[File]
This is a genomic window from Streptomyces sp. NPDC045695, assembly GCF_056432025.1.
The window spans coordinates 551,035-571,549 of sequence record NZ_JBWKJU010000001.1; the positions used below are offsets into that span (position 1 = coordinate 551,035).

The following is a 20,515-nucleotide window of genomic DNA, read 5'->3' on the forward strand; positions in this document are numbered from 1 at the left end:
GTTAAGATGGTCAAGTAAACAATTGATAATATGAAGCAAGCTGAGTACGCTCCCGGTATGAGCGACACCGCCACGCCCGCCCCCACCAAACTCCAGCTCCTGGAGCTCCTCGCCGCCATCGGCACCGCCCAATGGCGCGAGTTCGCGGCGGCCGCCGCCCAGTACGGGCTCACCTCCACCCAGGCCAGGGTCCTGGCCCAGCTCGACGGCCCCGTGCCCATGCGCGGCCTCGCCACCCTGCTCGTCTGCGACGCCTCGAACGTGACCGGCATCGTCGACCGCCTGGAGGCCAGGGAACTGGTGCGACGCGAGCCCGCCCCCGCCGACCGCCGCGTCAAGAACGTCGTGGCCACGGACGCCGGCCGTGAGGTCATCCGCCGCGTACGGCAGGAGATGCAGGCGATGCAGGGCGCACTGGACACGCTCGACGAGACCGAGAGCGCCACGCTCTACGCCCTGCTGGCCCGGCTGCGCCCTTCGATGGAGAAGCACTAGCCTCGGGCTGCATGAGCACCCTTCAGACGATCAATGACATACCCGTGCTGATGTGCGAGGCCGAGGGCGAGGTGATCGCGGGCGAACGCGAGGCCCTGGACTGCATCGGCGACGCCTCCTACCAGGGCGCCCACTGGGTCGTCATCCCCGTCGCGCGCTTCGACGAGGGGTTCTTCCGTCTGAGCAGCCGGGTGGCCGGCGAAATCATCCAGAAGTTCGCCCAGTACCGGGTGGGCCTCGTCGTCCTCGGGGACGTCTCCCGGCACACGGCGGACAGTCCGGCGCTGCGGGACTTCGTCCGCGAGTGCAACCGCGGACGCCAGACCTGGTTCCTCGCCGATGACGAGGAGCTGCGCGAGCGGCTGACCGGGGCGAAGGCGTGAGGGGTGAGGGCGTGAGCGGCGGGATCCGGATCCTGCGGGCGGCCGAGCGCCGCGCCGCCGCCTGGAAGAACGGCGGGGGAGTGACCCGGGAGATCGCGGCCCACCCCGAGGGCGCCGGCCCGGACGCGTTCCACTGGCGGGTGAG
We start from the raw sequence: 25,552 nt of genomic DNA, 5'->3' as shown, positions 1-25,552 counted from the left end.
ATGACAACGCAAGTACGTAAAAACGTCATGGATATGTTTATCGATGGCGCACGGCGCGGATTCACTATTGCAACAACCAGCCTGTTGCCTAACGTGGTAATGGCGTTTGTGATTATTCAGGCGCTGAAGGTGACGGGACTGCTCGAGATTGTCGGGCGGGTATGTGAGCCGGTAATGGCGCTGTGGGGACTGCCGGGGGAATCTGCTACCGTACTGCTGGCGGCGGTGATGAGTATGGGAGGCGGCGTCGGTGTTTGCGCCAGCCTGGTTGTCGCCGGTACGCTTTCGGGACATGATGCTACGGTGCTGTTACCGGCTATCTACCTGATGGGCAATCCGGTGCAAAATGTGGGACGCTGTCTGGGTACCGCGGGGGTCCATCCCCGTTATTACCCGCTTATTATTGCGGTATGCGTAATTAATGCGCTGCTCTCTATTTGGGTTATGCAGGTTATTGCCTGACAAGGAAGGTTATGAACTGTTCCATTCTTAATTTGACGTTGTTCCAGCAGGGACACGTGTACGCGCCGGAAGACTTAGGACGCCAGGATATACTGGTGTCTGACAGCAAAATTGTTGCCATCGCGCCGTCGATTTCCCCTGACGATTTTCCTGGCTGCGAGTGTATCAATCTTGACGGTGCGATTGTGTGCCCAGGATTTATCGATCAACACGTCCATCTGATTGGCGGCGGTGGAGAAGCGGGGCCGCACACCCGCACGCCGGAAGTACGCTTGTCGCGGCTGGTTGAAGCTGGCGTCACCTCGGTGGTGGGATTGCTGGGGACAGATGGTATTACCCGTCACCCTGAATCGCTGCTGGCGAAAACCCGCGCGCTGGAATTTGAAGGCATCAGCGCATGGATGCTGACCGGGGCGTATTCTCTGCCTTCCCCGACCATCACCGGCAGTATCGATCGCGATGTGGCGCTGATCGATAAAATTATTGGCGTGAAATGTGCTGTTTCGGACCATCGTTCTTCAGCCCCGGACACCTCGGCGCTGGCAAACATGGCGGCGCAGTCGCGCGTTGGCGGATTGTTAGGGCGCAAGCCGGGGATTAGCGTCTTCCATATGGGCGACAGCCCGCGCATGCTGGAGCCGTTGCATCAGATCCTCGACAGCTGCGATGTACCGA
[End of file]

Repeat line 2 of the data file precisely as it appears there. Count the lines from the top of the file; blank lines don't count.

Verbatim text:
The window spans coordinates 551,035-571,549 of sequence record NZ_JBWKJU010000001.1; the positions used below are offsets into that span (position 1 = coordinate 551,035).